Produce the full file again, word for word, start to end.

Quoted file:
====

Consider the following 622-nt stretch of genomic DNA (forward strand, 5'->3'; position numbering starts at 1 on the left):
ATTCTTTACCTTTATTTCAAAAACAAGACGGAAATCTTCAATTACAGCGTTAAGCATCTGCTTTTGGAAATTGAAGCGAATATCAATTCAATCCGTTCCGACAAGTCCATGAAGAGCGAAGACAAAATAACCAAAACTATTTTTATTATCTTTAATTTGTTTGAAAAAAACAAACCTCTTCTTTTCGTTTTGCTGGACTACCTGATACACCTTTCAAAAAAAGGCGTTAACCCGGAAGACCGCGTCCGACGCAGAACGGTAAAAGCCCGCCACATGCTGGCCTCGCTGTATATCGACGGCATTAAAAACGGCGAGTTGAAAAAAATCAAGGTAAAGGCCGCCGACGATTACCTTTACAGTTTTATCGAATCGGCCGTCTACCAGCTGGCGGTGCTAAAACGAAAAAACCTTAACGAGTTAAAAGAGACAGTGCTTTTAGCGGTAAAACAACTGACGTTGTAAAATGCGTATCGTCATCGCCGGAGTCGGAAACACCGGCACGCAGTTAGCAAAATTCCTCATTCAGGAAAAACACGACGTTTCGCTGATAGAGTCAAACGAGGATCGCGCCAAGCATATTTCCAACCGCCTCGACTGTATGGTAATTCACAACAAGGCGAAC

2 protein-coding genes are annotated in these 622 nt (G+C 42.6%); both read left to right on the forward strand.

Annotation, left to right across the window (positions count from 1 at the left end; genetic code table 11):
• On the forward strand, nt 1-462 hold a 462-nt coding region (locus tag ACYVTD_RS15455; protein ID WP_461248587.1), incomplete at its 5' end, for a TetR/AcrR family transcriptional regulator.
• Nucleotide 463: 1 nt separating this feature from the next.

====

Consider the following 622-nt stretch of genomic DNA (forward strand, 5'->3'; position numbering starts at 1 on the left):
ATTCTTTACCTTTATTTCAAAAACAAGACGGAAATCTTCAATTACAGCGTTAAGCATCTGCTTTTGGAAATTGAAGCGAATATCAATTCAATCCGTTCCGACAAGTCCATGAAGAGCGAAGACAAAATAACCAAAACTATTTTTATTATCTTTAATTTGTTTGAAAAAAACAAACCTCTTCTTTTCGTTTTGCTGGACTACCTGATACACCTTTCAAAAAAAGGCGTTAACCCGGAAGACCGCGTCCGACGCAGAACGGTAAAAGCCCGCCACATGCTGGCCTCGCTGTATATCGACGGCATTAAAAACGGCGAGTTGAAAAAAATCAAGGTAAAGGCCGCCGACGATTACCTTTACAGTTTTATCGAATCGGCCGTCTACCAGCTGGCGGTGCTAAAACGAAAAAACCTTAACGAGTTAAAAGAGACAGTGCTTTTAGCGGTAAAACAACTGACGTTGTAAAATGCGTATCGTCATCGCCGGAGTCGGAAACACCGGCACGCAGTTAGCAAAATTCCTCATTCAGGAAAAACACGACGTTTCGCTGATAGAGTCAAACGAGGATCGCGCCAAGCATATTTCCAACCGCCTCGACTGTATGGTAATTCACAACAAGGCGAAC

2 protein-coding genes are annotated in these 622 nt (G+C 42.6%); both read left to right on the forward strand.

Annotation, left to right across the window (positions count from 1 at the left end; genetic code table 11):
• On the forward strand, nt 1-462 hold a 462-nt coding region (locus tag ACYVTD_RS15455; protein ID WP_461248587.1), incomplete at its 5' end, for a TetR/AcrR family transcriptional regulator.
• Nucleotide 463: 1 nt separating this feature from the next.